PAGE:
Charlie Smith is a true polymath.  He has just finished his third year of “official” retirement from Western Kentucky University but has been keeping active through various writing projects, including his eighth and ninth books:  2019’s An Alfred Russel Wallace Companion (University of Chicago Press), and a novel, Many Miles Away (named after a line in an old Malvina Reynolds song, “Morningtown Ride,” a big hit in England for The Seekers in 1966.  The novel is about an alien being and his family who suddenly show up one day in upstate New York (with no memory of their former circumstances, nor having a stated mission), and his following Earthly reception.  A bit of “unfantastical” science fiction/paranormal, but more particularly, social criticism “(an allegory, as well—note the link at its beginning to a nearly perfect cover of the Reynolds song by the Australian classical crossover singer Mirusia: I don’t think we’ve quite reached our destination . . .).” Charlie also continues to write shorter analyses, especially on Wallace (but also some actual science, and musicology). Beyond that, from 2018 to 2020, he did a genealogy project on his ancestral lines in this country and found out some interesting things; including that of all the sum of about 15,000 first-generation settlers of 17th-century New England, close to 10 percent were nth generation great-grandparents of his!  This turns out to be not that strange or even rare. A couple of years back Charlie was a featured speaker at a Sherlock Holmes conference (he says there is a strong connection between Wallace and Doyle, beyond the fact they are both usually known by three names!). Charlie adds that he will come to Reunion IF one of our many class screenwriters will turn his novel into a screenplay.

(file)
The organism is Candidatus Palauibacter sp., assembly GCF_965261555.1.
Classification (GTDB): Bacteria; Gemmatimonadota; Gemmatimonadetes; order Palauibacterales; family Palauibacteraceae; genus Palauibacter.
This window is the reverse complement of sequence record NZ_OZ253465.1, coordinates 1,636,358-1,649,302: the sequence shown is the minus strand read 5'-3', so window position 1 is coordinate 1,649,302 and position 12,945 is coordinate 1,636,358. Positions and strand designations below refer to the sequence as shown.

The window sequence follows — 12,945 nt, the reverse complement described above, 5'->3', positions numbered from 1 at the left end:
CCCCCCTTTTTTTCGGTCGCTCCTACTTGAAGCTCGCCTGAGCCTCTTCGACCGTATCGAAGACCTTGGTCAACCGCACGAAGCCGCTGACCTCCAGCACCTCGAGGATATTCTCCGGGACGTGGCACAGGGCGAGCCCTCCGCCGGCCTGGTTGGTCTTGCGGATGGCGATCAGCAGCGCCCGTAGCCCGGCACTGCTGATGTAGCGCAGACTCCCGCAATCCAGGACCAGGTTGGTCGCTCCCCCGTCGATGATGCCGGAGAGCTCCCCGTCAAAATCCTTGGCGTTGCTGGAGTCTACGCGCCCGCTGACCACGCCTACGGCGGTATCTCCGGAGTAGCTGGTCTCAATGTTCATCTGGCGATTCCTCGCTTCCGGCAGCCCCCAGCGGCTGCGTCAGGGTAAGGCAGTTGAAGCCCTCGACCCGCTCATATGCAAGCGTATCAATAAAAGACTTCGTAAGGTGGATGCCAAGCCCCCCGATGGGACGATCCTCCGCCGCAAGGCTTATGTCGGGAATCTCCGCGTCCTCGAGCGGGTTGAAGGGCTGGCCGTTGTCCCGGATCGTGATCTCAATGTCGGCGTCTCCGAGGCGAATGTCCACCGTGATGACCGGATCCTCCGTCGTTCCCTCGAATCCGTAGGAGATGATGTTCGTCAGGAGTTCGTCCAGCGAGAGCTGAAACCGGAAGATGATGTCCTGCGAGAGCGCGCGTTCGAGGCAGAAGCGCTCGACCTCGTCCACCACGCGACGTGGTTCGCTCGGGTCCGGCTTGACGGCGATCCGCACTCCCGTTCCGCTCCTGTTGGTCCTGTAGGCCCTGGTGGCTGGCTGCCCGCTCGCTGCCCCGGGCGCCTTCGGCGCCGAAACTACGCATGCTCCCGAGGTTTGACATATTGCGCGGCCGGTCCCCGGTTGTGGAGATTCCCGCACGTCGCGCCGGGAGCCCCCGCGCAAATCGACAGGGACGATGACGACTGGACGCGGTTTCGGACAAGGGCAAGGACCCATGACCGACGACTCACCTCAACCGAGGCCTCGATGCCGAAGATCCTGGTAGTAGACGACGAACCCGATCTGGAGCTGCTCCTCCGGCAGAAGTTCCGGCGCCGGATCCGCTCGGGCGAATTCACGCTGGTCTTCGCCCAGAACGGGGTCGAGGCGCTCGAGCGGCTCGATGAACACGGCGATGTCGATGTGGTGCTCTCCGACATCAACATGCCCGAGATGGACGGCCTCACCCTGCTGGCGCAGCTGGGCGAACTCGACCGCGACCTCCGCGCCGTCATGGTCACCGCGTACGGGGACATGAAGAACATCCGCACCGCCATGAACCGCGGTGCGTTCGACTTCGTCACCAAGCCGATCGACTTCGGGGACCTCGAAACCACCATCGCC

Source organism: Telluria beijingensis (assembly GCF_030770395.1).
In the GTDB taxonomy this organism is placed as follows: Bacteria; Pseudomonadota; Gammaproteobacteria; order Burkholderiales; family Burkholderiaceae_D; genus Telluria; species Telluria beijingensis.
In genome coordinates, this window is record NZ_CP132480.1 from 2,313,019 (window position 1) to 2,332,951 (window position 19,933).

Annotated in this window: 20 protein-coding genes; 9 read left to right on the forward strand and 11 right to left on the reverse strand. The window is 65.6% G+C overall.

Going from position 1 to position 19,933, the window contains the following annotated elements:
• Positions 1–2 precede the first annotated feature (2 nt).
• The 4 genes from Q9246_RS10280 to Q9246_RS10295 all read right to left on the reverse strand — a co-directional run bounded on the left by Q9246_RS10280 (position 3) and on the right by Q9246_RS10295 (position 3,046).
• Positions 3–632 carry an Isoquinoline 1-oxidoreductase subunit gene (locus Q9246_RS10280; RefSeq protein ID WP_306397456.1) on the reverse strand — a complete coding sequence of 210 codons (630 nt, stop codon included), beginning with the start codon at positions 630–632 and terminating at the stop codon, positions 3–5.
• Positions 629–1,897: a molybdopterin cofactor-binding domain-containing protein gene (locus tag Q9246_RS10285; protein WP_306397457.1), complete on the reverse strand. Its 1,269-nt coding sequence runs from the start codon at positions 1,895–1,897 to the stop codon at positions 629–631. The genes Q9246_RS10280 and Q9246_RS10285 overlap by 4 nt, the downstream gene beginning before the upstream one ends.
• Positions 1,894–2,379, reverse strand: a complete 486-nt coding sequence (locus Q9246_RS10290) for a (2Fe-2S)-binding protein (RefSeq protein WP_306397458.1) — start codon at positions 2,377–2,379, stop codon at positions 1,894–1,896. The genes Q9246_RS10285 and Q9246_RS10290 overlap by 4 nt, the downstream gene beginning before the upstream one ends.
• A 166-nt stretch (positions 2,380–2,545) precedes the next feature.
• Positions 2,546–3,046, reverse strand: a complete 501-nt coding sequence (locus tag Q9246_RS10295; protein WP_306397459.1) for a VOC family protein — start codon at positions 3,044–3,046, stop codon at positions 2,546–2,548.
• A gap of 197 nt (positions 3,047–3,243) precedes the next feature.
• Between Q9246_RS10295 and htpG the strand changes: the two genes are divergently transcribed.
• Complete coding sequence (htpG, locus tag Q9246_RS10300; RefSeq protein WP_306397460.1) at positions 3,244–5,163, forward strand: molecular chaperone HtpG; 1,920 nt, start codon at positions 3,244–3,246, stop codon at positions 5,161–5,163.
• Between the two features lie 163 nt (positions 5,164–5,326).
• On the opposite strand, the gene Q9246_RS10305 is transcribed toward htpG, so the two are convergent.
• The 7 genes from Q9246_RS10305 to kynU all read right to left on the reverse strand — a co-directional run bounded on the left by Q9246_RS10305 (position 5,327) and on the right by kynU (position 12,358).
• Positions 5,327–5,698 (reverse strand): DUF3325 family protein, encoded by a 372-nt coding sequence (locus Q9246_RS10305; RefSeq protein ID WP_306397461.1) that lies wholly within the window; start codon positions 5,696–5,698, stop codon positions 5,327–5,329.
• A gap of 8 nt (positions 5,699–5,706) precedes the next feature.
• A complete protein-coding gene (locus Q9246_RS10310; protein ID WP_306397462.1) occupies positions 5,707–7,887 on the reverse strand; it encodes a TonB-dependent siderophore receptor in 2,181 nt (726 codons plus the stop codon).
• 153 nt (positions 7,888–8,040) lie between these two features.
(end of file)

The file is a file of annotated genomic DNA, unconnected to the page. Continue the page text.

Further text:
Bruce Hearey reports that Robbie Brewster and Bruce Throne, within a few months of each other acquired one new ankle and two new hips among them.  They jointly offer a toast to joint replacements!

Bonnie Krueger has finally retired after 41 years of teaching at Hamilton College. She is now Burgess Professor of French Emerita. Various publication projects will keep her busy for the next few years. She is finally hoping to get together with her far-flung children and grandchild, whom she has not seen since January 2020.

 The Class of ’72 achieves another milestone: We will be the first 50th Reunion Class to meet face-to-face after 2019. Keeping in stride with innovation, our Reunion will run from Thursday to Sunday, May 19–22. That means, fellow alums, to plan your travel accordingly.

Events include an exclusive wine tasting on Thursday evening, a Friday dinner hosted by President Roth, the Alumni Parade, our traditional festive Reunion Celebration on Saturday, and a Sunday brunch. Commencement follows on Sunday, as well. For those of us who arrive on Tuesday or Wednesday, tours to revisit the campus and see the new buildings will be available. Throughout Reunion several Wes alum seminars will be offered, ranging from the Music of Our Time to Life-Altering Events of the ‘70s.

SETH A. DAVIS | sethdavis@post.harvard.edu
213 Copper Square Dr., Bethel, CT 06801